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What’s Up With the Project Sponsor? Part II

A Mini Case Study: What the Project Manager Did

Read Part I of the case study for background information.

Often we assume that the project sponsor understands exactly what the role of a sponsor is on the project. But that is a bad assumption to make. In our case study, the sponsor, Jason, understood his role to ensure that the budget was secured for the project and that the project manager, Alexander, had the resources he needed (tools, technology and people) to get the project completed. Jason is now surprised to hear that he is expected to intervene in getting information from uncooperative key stakeholders.

Here is where Alexander went wrong. In the very beginning of the project – 6 months ago – he met with his project team members to kick off the project (in person meeting) and discussed the project in detail including roles and responsibilities on the project, how information would be passed back and forth and how they would work together as a team. Alexander did not invite Jason to the meeting nor did Jason ask to attend. What a missed opportunity! Had Alexander invited Jason he could have had Jason talk about the initiative and the importance of the project to the company. And he could have established a stronger relationship with Jason and talked with him about what he needed on the project in the way of sponsorship support to ensure it is a success.

And here is what the project manager did…

Alexander arranged for a face-to-face meeting with Jason when he was back in town. He discussed with Jason that he needed support on the project – he didn’t need him to lead the project for him. But, his support needed to come in helping to engage those key stakeholders who did not want to participate in the project. Since Jason was at the same level (upper management) as the key stakeholders, he can help to influence them much more easily than Alexander could. He also explained to Jason that moving forward with input from only 7 of the 15 was very risky overall and would likely cause ultimate project failure as the project would not meet the needs of the stakeholders. Alexander outlined for Jason exactly what he has done to try to get requirements from the 8 stakeholders who are disengaged, including:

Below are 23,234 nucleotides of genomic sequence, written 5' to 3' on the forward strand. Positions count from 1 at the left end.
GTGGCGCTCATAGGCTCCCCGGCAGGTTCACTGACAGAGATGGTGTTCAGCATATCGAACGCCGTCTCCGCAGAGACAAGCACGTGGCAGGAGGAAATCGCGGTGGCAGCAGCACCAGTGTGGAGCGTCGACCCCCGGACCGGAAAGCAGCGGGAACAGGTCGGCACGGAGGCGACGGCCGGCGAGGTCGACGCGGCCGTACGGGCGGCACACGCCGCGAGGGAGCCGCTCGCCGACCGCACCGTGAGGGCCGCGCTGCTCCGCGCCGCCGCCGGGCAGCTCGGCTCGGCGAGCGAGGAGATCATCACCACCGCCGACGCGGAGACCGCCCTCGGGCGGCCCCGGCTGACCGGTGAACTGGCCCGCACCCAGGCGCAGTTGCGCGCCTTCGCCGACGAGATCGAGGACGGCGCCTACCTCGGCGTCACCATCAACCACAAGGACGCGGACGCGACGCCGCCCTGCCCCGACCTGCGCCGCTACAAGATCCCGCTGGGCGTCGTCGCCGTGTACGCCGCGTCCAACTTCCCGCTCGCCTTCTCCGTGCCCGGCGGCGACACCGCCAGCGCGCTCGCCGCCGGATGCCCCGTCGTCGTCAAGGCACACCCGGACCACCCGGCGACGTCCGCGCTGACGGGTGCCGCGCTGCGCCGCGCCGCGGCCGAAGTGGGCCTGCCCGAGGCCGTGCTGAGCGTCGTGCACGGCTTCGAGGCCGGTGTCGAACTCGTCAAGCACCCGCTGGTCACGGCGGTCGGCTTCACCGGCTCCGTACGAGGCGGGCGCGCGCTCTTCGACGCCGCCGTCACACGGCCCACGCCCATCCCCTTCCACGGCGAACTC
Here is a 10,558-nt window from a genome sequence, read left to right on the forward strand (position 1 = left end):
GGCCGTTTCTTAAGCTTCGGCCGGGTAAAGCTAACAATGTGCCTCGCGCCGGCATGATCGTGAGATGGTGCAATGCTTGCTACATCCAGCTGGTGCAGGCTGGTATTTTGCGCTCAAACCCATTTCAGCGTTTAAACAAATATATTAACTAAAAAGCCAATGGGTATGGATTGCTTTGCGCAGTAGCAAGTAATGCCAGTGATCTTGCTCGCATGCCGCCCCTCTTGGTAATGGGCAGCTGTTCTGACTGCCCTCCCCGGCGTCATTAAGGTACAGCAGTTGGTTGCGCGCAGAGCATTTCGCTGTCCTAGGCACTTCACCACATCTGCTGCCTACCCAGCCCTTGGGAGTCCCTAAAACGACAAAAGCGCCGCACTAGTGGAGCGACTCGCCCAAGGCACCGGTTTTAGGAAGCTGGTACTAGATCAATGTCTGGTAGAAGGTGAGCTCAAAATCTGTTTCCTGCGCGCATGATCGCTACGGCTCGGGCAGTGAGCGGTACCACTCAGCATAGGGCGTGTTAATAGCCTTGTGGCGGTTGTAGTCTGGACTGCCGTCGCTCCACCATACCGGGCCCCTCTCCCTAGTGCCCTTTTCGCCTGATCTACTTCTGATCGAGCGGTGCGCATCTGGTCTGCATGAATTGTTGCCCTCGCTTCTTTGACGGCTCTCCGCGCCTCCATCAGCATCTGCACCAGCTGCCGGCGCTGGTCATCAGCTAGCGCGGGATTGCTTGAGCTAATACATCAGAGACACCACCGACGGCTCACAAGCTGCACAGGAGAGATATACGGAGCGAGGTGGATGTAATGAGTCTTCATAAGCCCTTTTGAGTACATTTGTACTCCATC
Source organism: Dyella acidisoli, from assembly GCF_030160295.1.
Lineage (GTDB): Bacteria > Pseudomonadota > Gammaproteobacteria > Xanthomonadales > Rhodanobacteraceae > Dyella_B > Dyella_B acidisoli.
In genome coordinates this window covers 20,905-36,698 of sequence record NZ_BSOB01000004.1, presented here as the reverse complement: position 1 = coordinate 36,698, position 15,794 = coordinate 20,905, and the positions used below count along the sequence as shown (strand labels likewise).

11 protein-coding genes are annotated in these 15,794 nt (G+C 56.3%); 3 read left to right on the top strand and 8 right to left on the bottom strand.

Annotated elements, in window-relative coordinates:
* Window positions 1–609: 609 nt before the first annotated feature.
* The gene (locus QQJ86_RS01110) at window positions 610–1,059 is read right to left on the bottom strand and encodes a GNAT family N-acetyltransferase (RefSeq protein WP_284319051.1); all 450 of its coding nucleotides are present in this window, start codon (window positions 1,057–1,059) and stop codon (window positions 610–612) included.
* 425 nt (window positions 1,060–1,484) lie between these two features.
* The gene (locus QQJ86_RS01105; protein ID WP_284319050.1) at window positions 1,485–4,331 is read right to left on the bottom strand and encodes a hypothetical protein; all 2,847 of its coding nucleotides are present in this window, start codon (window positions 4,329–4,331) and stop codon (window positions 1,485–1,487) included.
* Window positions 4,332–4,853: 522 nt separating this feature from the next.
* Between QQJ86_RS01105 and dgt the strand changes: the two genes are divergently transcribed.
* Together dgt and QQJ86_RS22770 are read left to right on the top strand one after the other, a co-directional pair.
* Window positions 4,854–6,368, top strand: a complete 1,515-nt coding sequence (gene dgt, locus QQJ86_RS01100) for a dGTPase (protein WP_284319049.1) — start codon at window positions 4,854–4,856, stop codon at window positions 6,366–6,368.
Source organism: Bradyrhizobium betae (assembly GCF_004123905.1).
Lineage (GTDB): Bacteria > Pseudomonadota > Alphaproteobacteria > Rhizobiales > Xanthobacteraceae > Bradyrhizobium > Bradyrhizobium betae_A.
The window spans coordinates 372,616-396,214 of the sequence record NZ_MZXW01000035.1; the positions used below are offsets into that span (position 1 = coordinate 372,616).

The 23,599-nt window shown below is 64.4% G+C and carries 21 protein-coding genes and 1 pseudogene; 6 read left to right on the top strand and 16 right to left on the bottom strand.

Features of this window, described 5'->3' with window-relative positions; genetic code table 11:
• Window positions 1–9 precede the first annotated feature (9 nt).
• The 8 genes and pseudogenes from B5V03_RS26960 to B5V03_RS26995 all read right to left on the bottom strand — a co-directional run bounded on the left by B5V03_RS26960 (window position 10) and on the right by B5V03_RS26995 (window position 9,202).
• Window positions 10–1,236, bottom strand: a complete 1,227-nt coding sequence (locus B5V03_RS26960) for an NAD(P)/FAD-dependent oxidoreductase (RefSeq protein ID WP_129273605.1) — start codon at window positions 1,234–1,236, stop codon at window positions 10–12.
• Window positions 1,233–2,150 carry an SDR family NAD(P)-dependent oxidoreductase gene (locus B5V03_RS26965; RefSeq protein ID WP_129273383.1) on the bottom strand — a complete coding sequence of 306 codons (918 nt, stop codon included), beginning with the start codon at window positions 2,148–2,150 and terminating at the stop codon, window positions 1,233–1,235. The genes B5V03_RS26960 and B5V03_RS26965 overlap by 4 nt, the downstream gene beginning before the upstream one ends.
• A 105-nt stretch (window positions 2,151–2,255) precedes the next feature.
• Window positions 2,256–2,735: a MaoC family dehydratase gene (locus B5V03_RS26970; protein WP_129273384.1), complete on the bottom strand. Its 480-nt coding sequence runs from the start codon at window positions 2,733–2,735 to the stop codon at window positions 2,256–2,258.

• Offering to meet one-on-one, early morning or end of day
  • Offering to arrange for multiple phone calls to capture the information, at any time of the day or evening
  • Providing a starting point of what is possible/not possible with the project to help move along their “thinking” (they can then respond to the questions/points made via email or he would call them to capture their responses)
  • Outline for the stakeholders what Alexander believes the requirements would be based on his knowledge of their departments/regions/divisions and asking them to “react” to the information

So it is not as if Alexander has done nothing; he has tried a number of different approaches to gather the information from the key stakeholders. He needs Jason to intervene at this point since Jason will have more “pull” with the stakeholders as they are peers.

Alexander also discussed where else he might possibly need Jason’s support, including:

  • Reviewing and approving any changes to the schedule and budget that are beyond Alexander’s authority as the project manager
  • Assisting in managing expectations of stakeholders and providing insight into key stakeholders
  • Helping to solve problems that must be solved at an executive level and get decisions made

After their conversation, Jason has a better understanding of his role on the project and he promised to immediately reach out to the 8 key stakeholders and ask them to contribute to the requirements gathering process, highlighting (based on what Alexander told him) the risk to the project (and the bottom line of the company!) if they can’t make the time. And Alexander’s lesson learned – have this conversation with the project sponsor early on in the project!

Related articles:

How Project Sponsors Can Help New Project Managers
5 Ways to Engage the Project Sponsor
The Project Sponsor Just Doesn’t Care
Hey Project Sponsor – We Need Your Help Please!

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